An arresting memoir equal parts refugee-coming-of-age story, feminist manifesto, and meditation on motherhood, displacement, gender politics, and art that follows award-winning writer Sophia Shalmiyevs flight from the Soviet Union, where she was forced to abandon her estranged mother, and her subsequent quest to find her.Born to a Russian mother and an Azerbaijani father, Shalmiyev was raised in the stark oppressiveness of 1980s Leningrad (now St. Petersburg). An imbalance of power and the prevalence of antisemitism in her homeland led her father to steal Shalmiyev away, emigrating to America, abandoning her estranged mother, Elena. At age eleven, Shalmiyev found herself on a plane headed west, motherless and terrified of the new world unfolding before her.Now a mother herself, in Mother Winter Shalmiyev depicts in urgent vignettes her emotional journeys as an immigrant, an artist, and a woman raised without her mother. She tells of her early days in St. Petersburg, a land unkind to wo...
|Title||:||Mother Winter: A Memoir|
|Number of Pages||:||288 pages|
|Status||:||Available For Download|
|Last checked||:||21 Minutes ago!|
Mother Winter: A Memoir Reviews
Intense emotion; a compelling, tangible rendering of a tough childhood in late-Soviet Union Leningrad; an extended meditation on the mother-child bond; elliptical, vignette-heavy structure; poetic writing. I found much of it powerful but the images/metaphors felt piled on a bit past my endurance at times and could have an alienating effect, though I admire the ambition and effort. I'm also not 100% convinced by the narrator's persona--something seemed vaguely false or lacking, not just ...more
I found the story of the author's childhood in Russia fascinating. The author was separated from her mother when she was quite young and despite a trip back to Russia in 2004, was not able to track her down. The writing is engaging, but the organization of the story is disjointed and rambling. The author throws in references at odd junctures, which is disconcerting. It's an interesting story, but the disjointed writing made it difficult to follow. Thanks to NetGalley for the advance read.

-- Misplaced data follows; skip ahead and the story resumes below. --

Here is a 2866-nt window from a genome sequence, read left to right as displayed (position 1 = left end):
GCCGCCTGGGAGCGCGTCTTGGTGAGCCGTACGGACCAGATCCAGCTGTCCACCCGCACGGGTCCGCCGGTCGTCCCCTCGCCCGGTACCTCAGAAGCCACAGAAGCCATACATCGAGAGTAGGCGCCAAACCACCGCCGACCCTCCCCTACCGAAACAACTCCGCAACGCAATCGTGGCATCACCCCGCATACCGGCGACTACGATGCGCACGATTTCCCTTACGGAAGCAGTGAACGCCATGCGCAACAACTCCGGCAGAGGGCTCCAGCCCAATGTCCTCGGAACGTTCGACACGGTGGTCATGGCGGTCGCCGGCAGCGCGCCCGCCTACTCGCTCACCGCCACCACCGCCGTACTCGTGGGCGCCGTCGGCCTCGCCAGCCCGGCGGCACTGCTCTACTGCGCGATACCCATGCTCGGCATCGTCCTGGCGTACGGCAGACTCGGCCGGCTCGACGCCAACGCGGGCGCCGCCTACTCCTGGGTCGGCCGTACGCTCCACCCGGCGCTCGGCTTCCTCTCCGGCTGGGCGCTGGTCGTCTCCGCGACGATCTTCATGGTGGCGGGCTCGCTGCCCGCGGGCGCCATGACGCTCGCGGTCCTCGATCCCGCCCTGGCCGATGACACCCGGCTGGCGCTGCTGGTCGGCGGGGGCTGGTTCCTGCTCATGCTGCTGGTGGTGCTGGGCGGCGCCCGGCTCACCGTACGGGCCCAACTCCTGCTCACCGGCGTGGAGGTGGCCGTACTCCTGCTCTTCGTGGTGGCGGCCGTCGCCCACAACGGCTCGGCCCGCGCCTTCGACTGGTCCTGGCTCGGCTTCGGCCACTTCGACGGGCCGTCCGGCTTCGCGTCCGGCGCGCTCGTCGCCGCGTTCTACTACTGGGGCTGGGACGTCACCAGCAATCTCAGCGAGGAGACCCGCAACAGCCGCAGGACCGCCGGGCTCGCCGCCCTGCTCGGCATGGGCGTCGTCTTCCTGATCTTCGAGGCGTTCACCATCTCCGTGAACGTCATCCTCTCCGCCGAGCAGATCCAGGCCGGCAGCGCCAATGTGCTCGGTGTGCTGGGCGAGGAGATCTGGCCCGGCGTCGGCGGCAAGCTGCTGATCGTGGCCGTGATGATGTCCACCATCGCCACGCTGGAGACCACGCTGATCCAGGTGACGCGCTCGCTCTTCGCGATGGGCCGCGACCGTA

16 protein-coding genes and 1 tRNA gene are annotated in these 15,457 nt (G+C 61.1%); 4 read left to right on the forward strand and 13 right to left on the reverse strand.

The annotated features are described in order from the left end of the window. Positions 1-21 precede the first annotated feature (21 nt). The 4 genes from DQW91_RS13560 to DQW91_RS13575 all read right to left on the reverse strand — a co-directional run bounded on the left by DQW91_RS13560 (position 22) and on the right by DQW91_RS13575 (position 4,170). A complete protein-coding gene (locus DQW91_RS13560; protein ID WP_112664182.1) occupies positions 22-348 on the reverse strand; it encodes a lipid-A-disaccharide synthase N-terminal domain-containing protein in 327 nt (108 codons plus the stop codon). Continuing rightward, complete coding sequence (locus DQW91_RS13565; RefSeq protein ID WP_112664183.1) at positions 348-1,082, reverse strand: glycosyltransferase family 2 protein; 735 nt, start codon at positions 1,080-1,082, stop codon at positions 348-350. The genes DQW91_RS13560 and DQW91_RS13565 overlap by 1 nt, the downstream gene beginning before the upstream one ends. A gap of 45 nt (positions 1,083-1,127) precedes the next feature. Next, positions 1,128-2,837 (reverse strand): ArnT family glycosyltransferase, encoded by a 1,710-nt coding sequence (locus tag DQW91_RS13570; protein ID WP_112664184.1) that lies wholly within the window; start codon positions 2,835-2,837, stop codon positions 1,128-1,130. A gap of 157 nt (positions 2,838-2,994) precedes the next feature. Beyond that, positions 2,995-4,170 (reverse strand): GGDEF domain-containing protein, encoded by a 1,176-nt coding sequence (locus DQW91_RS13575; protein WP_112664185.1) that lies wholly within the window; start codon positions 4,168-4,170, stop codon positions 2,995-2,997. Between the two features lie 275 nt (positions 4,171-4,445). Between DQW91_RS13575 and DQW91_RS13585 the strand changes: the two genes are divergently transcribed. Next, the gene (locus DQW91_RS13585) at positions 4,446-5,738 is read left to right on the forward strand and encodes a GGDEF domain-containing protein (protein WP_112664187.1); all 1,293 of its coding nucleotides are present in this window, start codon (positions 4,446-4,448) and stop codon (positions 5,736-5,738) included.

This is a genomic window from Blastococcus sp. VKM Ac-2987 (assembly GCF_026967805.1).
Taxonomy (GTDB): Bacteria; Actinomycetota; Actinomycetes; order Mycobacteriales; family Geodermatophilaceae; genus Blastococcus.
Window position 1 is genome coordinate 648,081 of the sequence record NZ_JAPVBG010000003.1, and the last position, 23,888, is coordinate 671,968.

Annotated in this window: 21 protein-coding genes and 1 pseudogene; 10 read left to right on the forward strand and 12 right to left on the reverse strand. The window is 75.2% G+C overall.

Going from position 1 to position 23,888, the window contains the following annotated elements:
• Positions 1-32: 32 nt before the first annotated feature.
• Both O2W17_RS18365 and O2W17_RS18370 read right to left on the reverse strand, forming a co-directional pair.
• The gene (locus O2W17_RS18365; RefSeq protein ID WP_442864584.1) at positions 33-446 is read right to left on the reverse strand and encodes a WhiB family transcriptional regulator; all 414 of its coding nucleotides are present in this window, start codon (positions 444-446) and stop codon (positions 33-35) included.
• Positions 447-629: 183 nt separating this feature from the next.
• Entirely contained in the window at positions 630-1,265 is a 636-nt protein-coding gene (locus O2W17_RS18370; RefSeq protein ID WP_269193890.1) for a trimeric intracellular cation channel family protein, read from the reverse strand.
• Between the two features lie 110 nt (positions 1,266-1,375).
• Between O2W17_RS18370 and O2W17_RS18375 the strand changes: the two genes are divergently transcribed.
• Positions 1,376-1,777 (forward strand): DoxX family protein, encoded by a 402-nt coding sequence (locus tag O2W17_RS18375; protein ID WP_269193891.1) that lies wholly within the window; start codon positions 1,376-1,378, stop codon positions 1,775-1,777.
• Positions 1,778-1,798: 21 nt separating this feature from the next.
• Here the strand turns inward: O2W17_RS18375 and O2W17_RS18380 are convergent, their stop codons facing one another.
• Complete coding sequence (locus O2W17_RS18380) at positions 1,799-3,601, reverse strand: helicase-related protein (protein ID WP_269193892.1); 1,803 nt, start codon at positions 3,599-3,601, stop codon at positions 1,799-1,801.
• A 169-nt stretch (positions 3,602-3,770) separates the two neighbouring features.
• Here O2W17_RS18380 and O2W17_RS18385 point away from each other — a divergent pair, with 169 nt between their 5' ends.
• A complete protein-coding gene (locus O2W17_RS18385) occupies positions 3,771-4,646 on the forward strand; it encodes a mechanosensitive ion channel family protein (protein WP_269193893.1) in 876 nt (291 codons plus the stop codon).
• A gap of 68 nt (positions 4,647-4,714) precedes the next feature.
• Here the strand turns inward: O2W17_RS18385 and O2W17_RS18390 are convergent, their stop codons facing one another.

Mother Winter is award-winning writer Sophia Shalmiyev's autobiographical account of her challenging childhood and her need to find somewhere she belonged. The description of leaving Russia with her father to fly to the US in search of a better life reminded me very much of Maria Sharapova's memoir as the situation where her mother stayed behind in Russia with Shalmiyev having to grow up without her is identical to what happened in Sharapova's early life. I couldn't imagine growing up without a ...more
This is Sophia’s debut book; a memoir of her life and I feel memoirs cannot be given ratings like a fictional book, because this is her story, she lived it and she is gifting it to us and I am grateful she did. Release Date February 2019
Sophia elegantly and lyrically takes us on the journey of her life, what it was like for her to live without her mother. A mother she was taken from; because her mother was an alcoholic. A father she was forced to live with, a father who was abusive and took her ...more
I was instantly riveted by this book. I love the structure-- sparse, poetic, vignettes. I was especially impressed by the construction of the child-narrator in the book's first half--she was alive on the page, vulnerable, curious, hungry for love. For anyone interested in the plight of the refusnik's-- Jew's who left the Soviet Union as refugees in the late 80s-- this is especially compelling, but what resonated even deeper with this reader was the narrator's longing for her mother, a longing th ...more
After her alcoholic mother lost custody of ten-year-old Sophia Shalmiyev, her father emigrated with her from Leningrad to the United States - as they left the USSR in 1989, Shalmiyev not only lost her biological mother, but her home country collapsed and vanished behind her. In her memoir, which is also the author's literary debut, we learn about Shalmiyev's childhood and adolescence which were overshadowed by her mother's illness and excess as well as her father's violence, about her trip back ...more
mother winter is something adjacent to but not entirely like a memoir; it feels more like a sort of curation of tapes, recorded pieces of thought cut out of the fabric of a life and grafted together, played into a slight graininess and, at times, an almost incomprehensibility, homophonous sounds tripping the tongue and the mind. reading it is a dizzying, an unsettling experience - shalmiyev is writing about the vast unanswerability of being an exile, a refugee, a motherless daughter, a woman, a ...more